Tuesday, January 23, 2007

Pizza chains see America changing

A flurry of recent nrn.com stories didn’t appear to have much of a connection beyond the mention in each of pizza. Yet the shared mindset given away by another common term suggests they’re actually as interwoven as the potholder a 7-year-old fashions at summer camp. Taken as a group, they’re strong evidence that the pizza posse is the first segment of the business to realize truly and zealously the potential of the Hispanic market.

And, most important of all, a number of chains in that sector are actually doing something about it. The industry has been squawking about the opportunity since right after Columbus arrived. Yet it took the apparent success of a concept that dared to leave the conga line and move to its own beat for others to give some bold moves a try.

Let’s pick it up with the story posted a few weeks ago about Peter Piper Pizza being purchased by a private equity company that specializes in businesses serving the Hispanic trade. The buyer, Washington, D.C.-based ACON Investments, indicated that it would intensify the Southwestern chain’s focus on Latinos. “We see a terrific opportunity to take advantage of the continued growth and expanding purchasing power of the Hispanic population,” ACON managing partner Daniel Jinich said in a statement announcing the deal, without revealing how much he and his partners paid for the 130-unit chain.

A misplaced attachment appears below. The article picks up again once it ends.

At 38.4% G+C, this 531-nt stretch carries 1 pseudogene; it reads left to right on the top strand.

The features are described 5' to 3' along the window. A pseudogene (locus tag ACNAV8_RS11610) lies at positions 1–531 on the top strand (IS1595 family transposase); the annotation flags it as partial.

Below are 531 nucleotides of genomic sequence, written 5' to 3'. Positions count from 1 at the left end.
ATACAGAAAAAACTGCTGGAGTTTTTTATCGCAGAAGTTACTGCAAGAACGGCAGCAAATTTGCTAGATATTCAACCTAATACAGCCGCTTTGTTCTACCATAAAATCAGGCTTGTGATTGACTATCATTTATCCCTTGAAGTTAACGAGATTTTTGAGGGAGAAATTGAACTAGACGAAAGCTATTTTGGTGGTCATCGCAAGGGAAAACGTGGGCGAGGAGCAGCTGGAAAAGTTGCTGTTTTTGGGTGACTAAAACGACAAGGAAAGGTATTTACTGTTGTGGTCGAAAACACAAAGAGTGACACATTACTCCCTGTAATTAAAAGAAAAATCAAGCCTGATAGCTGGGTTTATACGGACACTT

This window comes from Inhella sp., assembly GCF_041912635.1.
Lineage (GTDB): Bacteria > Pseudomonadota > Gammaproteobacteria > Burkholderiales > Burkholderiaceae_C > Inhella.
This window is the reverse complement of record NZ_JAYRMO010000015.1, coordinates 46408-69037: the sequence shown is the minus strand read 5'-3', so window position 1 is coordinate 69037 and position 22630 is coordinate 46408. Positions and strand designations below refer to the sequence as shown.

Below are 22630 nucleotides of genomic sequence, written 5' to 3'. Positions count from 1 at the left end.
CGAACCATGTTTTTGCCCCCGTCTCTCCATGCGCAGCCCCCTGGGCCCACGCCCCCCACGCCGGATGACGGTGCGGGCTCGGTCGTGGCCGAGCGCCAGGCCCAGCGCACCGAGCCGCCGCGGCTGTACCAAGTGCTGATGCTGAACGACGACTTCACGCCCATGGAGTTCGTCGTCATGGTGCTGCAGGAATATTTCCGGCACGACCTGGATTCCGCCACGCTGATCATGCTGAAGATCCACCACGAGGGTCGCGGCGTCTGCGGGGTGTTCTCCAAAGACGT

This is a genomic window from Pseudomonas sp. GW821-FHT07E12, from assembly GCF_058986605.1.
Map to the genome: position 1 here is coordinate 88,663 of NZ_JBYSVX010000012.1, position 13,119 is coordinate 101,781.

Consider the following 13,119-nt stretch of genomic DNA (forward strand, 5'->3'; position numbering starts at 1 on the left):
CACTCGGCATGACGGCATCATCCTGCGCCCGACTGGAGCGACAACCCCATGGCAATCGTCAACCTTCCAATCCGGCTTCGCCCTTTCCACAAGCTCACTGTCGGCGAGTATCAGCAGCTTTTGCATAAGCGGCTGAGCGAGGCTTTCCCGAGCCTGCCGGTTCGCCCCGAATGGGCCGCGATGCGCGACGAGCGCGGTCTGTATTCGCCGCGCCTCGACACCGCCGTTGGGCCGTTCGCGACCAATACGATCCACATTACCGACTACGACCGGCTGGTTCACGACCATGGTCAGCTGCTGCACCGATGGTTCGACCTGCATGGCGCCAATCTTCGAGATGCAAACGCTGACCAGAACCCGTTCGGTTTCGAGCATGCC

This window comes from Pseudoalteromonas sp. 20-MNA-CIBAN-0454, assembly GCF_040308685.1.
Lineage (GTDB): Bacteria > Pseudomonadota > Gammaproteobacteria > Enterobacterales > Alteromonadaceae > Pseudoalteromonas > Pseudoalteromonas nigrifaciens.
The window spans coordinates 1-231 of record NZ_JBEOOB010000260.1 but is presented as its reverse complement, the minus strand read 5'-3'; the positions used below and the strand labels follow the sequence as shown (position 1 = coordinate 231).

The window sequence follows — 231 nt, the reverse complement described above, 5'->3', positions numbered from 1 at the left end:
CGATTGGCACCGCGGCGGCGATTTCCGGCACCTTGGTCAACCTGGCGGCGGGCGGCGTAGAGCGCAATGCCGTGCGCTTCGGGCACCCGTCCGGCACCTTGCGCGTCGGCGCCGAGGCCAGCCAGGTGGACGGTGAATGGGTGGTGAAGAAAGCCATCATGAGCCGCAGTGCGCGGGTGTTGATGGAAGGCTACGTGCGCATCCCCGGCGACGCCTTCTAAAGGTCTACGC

Now jump to today’s batch of news stories. You’ll find one about Pizza Hut adding a feature to the Spanish-language version of its website that allows visitors to order online, as far in advance as a week of when they want their pies. It’s likely to be a real boon for people planning a family gathering or other sizeable get-togethers.

No doubt the chain was “inspired” by the success that arch-rival Papa John’s says it’s had with a very similar set-up. That organization added the service in October.

In our Financial News section, you’ll see why so many pizza chains have suddenly become infatuated with the Hispanic market. For reasons that may have more to do with soliciting expansion partners than informing financial ones, privately held Pizza Patron disclosed that October-through-December sales at its units had shot past the tally for the last quarter of 2005 by an average of 34.6 percent. In case you’re not familiar with the concept, Pizza Patron (pronounced pa-trone, not pay-trin) was conceived as a brand that would serve Hispanic consumers and communities.

As we reported last week, as part of that effort, the chain undertook a limited-time offer in which it accepted pesos as well as dollars. It drew scathing criticism from people who believed it was pandering to illegal immigrants, but the brand let its targeted clientele know that it’s serving them.

And now, as we’ll likely to continue to report in coming weeks, it’s hardly alone in undertaking that mission.

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